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Doctors question Pexa-Vec+Imfinzi combo’s effect on colon cancer
  • By Jeong Sae-im, Kim Yun-mi
  • Published 2019.07.12 15:13
  • Updated 2019.07.12 15:13
  • comments 0

Colon cancer specialists questioned SillaJen’s allegation that the combination of SillaJen’s Pexa-Vec and AstraZeneca’s Imfinzi worked well in colorectal cancer patients who did not respond to immune checkpoint inhibitors.

SillaJen said on Wednesday that in a trial sponsored by the U.S. National Cancer Institute (NCI) on the combo therapy of Pexa-Vec and Imfinzi, one patient with microsatellite instable-low (MSI-L) cancer whose tumor spread to the liver and the lungs showed a partial response (PR) of a reduced tumor.

“The patient’s carcinoembryonic antigen (CEA), a tumor marker, returned to normal and the use of analgesics to control pain decreased as well,” the company said in a news release.

Colorectal cancer generally appears in two types – MSI-H (microsatellite instable-low) and MSI-L. MSI-H type accounts for 15 percent, and MSI-L, 85 percent. While patients with MSI-H colon cancer can use FDA-authorized immune checkpoint inhibitors, MSI-L patients do not respond to them at all with any other treatment option, SillaJen said.

“We can say that using Pexa-Vec with an immune checkpoint inhibitor enhanced anti-tumor immunity. It is meaningful that an MSI-L patient, whose response to any immune checkpoint inhibitor was zero, had a partial response,” the company said.

The U.S. trial is still in progress on 35 patients who did respond to curative resection or who have microsatellite-stable (MSS) colorectal cancer. The patients are divided into two groups – Pexa-Vec+Imfinzi group and Pexa-Vec+Imfinze+tremelimumab group. The patient who had a partial response was in the former group.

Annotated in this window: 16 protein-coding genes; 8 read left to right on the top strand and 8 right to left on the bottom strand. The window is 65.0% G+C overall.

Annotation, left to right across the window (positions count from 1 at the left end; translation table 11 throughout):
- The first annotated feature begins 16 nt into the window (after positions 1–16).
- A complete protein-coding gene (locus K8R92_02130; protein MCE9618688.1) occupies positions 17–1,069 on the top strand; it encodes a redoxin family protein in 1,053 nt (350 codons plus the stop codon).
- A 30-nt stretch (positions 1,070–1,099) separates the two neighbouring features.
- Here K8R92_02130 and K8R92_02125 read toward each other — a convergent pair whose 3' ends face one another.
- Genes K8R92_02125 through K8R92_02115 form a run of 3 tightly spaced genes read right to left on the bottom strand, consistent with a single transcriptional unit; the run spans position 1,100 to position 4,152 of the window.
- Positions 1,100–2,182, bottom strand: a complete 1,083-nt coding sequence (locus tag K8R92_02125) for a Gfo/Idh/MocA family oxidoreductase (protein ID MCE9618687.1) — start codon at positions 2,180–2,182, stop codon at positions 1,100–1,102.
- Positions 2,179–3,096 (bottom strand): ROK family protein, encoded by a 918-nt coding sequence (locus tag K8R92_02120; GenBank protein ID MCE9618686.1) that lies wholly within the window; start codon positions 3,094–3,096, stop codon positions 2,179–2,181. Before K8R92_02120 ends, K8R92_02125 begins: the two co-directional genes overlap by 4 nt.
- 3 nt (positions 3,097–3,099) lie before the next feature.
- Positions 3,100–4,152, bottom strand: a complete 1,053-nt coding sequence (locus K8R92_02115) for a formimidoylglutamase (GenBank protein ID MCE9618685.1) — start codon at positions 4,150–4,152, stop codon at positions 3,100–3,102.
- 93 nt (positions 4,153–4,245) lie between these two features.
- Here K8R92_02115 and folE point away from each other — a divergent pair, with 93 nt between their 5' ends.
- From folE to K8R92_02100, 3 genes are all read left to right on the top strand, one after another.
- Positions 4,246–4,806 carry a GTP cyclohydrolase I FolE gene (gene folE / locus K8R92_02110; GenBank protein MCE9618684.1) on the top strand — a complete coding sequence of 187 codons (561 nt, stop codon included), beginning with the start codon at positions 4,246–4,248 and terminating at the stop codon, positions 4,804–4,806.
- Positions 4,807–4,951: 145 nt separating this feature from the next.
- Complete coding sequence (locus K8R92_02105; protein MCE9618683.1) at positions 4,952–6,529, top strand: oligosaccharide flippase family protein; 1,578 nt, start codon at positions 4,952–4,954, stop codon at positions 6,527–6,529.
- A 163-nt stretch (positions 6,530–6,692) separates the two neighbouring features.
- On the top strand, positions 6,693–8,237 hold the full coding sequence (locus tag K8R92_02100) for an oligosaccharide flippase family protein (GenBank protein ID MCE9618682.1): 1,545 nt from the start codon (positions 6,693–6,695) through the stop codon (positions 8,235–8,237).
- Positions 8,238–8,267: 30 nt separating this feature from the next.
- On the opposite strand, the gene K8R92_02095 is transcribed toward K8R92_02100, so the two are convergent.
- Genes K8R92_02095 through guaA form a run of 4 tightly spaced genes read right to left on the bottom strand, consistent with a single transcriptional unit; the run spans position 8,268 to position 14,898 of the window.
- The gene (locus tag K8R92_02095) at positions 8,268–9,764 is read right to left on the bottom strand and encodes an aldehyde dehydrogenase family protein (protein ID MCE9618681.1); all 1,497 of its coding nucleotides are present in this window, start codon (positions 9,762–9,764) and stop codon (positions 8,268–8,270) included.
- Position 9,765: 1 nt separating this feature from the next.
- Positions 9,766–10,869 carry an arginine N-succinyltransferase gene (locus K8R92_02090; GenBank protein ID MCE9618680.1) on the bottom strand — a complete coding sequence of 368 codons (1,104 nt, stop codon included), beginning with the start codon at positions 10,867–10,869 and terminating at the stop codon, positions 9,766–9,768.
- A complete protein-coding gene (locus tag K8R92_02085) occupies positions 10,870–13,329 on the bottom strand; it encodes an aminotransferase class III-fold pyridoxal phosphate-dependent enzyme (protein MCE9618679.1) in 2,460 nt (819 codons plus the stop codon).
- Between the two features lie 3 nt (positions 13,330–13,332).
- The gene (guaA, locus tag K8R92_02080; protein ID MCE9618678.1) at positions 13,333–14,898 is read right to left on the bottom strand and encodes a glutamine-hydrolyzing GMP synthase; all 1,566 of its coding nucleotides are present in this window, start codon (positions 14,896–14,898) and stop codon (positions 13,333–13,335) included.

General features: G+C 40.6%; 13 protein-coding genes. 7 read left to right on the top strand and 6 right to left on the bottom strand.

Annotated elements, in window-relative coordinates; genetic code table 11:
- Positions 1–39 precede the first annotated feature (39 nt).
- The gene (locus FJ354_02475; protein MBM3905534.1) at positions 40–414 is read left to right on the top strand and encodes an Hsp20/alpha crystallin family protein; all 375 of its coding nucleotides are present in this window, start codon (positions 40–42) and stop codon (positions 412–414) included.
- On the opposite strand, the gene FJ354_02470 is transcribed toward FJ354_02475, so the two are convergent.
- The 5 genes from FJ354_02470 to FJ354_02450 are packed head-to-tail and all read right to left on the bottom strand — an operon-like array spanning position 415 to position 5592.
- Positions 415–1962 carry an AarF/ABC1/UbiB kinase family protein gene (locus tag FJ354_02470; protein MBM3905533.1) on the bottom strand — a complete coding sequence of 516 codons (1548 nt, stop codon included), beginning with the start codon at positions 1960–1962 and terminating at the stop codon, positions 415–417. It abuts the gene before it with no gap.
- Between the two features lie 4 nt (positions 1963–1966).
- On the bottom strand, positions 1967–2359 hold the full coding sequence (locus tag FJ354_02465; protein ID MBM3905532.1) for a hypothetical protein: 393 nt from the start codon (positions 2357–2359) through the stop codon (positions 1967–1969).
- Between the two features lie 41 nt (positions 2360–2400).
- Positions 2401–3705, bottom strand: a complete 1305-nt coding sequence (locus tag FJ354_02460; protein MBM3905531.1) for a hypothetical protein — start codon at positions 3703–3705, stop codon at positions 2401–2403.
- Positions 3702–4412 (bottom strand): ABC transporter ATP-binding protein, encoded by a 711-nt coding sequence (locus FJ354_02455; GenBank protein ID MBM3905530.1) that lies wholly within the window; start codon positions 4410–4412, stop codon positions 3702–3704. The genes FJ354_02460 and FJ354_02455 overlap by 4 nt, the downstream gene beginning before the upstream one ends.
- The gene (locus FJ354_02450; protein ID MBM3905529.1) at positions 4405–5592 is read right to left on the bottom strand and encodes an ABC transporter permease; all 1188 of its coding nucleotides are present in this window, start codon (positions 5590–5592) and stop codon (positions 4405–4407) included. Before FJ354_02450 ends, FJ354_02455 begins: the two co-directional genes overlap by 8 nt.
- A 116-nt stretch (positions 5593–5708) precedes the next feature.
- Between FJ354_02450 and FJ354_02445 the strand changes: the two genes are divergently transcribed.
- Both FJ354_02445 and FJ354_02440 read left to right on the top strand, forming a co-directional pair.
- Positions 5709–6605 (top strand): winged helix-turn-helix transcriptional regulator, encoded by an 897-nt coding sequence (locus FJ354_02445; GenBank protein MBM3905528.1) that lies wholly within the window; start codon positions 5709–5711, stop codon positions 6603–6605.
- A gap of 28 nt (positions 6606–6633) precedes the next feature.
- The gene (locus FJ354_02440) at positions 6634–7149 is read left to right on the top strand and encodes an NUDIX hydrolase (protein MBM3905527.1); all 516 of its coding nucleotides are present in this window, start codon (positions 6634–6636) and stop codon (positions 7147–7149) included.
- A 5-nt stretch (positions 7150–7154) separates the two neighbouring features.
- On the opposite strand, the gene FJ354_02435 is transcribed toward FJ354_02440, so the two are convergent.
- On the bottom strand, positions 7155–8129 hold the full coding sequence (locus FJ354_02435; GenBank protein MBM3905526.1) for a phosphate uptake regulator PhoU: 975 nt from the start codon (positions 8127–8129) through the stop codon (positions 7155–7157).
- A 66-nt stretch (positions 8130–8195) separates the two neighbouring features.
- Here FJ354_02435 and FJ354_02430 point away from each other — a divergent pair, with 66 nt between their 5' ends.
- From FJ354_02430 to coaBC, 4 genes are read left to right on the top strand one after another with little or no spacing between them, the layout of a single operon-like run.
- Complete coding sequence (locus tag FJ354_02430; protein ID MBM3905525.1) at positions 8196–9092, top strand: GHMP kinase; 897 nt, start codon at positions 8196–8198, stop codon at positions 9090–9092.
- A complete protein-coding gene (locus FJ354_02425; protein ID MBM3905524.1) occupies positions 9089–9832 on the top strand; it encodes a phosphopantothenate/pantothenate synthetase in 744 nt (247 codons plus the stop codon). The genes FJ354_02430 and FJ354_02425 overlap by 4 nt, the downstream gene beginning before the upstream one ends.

However, local physicians said SillaJen’s press release was an exaggeration.

The company’s premise -- that MSI-L colorectal patients had no treatment option because they do not respond to immune checkpoint inhibitors -- was wrong, they said. Under a false assumption, it was not reasonable to interpret a single patient’s partial response as a success to confirm the drug’s efficacy, they said.

“It is wrong to say that patients who are not MSI-H do not respond to any immune checkpoint inhibitor. A study reported that immune checkpoint inhibitors could work in those who have POLE genetic mutation or other genetic mutation relating to DAN damage recovery,” said a professor at the oncology department at a university hospital.

“The effectiveness might have stemmed from an unknown mechanism. It is too much to say that the combo reinforced immunity with a single patient case. Publishing a press release on a patient’s case in the middle of a trial could create a problem in the future,” he added.

Another oncology professor at another university hospital also expressed a similar opinion. “It is difficult to say the Pexa-Vec+Imfinzi treatment induced a partial response in one patient,” he said.

Physicians expressed concern that a premature interpretation of a trial in progress could mislead investors.

In response to the concern, SillaJen said the news release was merely the delivery of the fact that the combo therapy showed such efficacy, not more or not less.

“Tim F. Greten, M.D. at NCI, who is the principal investigator of the trial, shared his opinion that it was meaningful to see such efficacy while MSI-L colon cancer does not respond to an immune checkpoint inhibitor. It was the investigator’s opinion, not a conclusion of the trial,” an official at SillaJen said.

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